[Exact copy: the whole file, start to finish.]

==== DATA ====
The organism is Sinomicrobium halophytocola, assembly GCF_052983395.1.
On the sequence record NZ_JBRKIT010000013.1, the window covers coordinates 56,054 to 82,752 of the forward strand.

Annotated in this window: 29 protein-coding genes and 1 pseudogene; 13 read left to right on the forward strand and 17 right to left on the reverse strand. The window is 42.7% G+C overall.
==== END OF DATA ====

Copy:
The organism is Sinomicrobium halophytocola, assembly GCF_052983395.1.
On the sequence record NZ_JBRKIT010000013.1, the window covers coordinates 56,054 to 82,752 of the forward strand.

Annotated in this window: 29 protein-coding genes and 1 pseudogene; 13 read left to right on the forward strand and 17 right to left on the reverse strand. The window is 42.7% G+C overall.